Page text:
The idea of a public employee in a sweat shop is laughable. This is nearly as ridiculous as the president of the Michigan Education Association recently saying it’s beginning to look like “the slave days.” If they don't like how they're being treated, they can go get a job in the private sector because things are *so* much better there.
I’m beginning to wonder if Guggenheim is just a naïve Hollywood filmmaker who thought he was doing a community service by pointing out the shortcomings of public education. Perhaps he didn’t realize that he was taking on the power base of the Democratic Party – that the toes he was stepping on are protected by steel toed boots.
“Superman” correctly identified collective bargaining as a serious problem in public education. That’s how schools get saddled with three hundred-page contracts that are chock full of provisions about salary schedules (which reward years of employment instead of effectiveness), lavish health insurance and pension benefits, sick day pay outs, paid time off to conduct union business. . . on and on it goes.
(In Michigan and Wisconsin, the teacher unions even have it written into their collectively-bargained teacher contract that the school district will buy health insurance from a company owned by the teacher union!)
Guggenheim was right to make unions the villains of his film. But now that he’s starting to backpedal about collective bargaining, he’s getting heat from the reform community. There’s a bit of a mutiny on the “Waiting for ‘Superman’” Facebook page. The comments are decidedly opposed to Guggenheim's view, with some supporters going so far as to say they'll no longer promote the film.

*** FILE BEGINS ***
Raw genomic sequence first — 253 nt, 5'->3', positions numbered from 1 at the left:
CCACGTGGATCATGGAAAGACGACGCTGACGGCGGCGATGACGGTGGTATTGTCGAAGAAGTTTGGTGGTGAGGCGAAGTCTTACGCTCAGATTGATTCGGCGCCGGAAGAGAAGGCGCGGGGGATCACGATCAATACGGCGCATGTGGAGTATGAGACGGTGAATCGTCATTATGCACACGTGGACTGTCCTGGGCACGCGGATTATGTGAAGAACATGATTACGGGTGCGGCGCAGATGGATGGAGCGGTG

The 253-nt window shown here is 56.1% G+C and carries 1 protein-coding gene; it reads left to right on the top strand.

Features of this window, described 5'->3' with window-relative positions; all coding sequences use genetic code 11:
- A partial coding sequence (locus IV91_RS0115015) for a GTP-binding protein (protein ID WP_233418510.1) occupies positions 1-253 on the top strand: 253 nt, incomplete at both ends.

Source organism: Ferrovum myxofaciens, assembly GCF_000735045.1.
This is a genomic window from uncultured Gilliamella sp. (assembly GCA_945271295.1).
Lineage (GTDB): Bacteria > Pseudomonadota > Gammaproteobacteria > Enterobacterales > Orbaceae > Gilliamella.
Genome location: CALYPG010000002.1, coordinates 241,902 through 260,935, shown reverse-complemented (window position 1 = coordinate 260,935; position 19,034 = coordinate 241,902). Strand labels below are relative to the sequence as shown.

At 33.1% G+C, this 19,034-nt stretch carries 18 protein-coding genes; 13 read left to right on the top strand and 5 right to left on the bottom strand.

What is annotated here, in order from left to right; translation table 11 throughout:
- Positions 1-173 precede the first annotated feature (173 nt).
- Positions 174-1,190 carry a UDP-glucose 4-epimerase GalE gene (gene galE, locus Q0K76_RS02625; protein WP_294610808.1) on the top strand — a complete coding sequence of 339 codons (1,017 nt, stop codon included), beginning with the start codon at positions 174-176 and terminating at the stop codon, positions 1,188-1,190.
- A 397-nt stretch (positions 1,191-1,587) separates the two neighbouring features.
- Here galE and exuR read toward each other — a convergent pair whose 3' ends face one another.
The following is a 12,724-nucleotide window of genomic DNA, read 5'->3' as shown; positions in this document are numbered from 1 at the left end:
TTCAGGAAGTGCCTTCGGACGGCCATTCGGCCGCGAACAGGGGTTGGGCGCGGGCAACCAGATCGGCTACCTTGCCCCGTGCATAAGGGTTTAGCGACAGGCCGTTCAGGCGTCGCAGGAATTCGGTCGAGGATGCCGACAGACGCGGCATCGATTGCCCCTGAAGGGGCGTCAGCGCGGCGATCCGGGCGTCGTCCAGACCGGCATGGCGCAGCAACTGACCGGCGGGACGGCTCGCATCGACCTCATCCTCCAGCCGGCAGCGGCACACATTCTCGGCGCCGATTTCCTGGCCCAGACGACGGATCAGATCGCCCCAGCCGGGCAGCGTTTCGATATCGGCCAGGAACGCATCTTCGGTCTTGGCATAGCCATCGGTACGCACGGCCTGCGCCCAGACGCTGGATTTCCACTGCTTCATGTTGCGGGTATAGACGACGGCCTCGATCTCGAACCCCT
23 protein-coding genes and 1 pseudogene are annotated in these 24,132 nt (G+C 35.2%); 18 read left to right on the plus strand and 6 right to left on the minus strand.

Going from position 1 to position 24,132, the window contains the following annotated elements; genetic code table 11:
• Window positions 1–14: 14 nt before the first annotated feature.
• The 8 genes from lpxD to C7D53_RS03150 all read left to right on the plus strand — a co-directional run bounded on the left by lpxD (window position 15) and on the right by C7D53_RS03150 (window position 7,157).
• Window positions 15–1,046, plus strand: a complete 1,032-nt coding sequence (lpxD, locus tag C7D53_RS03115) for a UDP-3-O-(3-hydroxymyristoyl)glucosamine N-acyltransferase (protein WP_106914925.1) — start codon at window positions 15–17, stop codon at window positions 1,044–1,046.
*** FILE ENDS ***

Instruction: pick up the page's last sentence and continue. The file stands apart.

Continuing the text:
Perhaps they'll gravitate towards "Kids Aren't Cars," a film series that pulls no punches and shows the ugly impact collective bargaining has had on American public education.
While the cause of education reform has been around for decades, I believe it wasn't until this liberal's film came on the scene (along with the ugly state budgets) that the issue finally took center stage. Guggenheim's Frankenstein has come to life. He should be proud of that, but he’s starting to waver.
My advice for Guggenheim: re-watch your film and don't go wobbly on us now.
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